Mortgage loan processing 45-60 days now

- There are big changes in how your mortgage will be processed. The new federal regulations means that for a while it could double the time to actually close on a home.

Few people are happy with new regulations, but for the most part lenders, realtors and buyers think they’ll like the new guidelines called TRID-RESPA. But there is a learning curve that realtors predict will push some mortgage closing dates out 45 to 60 days.

Getting a mortgage to finance your home is a long, detailed process that can move really quickly once the offer is made. It’s sometimes hard for the buyer to understand it all of that paperwork as it's so mired in legalese. Well TRID is should make the home buying process more clear.

Decatur realtor Jeffrey Hagy says that familiar HUD statement you get at closing will be gone and replaced by an easier-to-read document called a CD – or closing disclosure.  And here’s one of the best parts of this: There is no last-minute guessing any longer about how much you’ll owe at the closing table.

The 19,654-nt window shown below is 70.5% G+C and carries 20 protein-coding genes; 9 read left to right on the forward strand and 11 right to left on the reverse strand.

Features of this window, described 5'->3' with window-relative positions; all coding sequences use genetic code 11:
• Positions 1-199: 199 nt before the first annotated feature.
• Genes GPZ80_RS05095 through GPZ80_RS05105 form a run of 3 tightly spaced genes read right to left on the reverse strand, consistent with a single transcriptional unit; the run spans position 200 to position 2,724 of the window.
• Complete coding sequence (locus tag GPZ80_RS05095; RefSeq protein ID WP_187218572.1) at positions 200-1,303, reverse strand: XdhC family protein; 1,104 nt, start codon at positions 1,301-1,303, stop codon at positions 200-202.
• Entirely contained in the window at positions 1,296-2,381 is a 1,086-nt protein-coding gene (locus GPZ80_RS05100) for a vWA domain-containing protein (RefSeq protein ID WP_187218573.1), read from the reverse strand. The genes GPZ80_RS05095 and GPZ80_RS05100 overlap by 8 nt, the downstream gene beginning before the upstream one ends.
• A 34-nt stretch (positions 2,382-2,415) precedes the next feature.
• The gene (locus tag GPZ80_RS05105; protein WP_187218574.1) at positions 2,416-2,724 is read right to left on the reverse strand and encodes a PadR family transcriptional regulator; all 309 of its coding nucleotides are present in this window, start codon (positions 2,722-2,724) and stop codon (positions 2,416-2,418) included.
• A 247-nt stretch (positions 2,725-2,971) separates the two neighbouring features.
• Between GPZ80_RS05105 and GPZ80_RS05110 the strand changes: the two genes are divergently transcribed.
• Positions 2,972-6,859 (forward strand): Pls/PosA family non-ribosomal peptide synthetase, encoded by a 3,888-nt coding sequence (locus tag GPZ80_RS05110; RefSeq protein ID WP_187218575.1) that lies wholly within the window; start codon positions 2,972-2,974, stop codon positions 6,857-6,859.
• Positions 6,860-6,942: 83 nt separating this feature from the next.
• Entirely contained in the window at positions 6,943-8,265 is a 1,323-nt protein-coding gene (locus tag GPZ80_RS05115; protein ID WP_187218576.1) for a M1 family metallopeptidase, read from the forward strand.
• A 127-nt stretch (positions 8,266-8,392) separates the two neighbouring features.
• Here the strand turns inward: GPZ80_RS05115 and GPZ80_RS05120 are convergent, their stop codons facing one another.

"That’s the greatest aspect of clarity in the new closing disclosure documents is that the case to close – what’s going to be wired from your checking account at the closing table – will be clearly stated in the new document," said Jeffrey Hagy of the Keller Knapp Oakhurst office.

Here are two more parts of TRID that will eliminate many of those awful last-minute parts of the closing process.  The walk-through of the home right before closing – the one where you the buyer OKs the seller's home repairs you’ve asked for. Well,  it can’t be done right before closing any longer. It will likely happen two weeks before closing. And finally, no more last-minute closing dates. You will by law get a three-day heads up for your closing date and time. If anyone needs to change that then it restarts the three-day clock.

The law went into effect October 3rd, but our realtor says not everyone is up-to-speed on the new rules. So if you are about to buy a home, ask the realtor, the mortgage company and the closing attorney if they are aware of just how TRID works.

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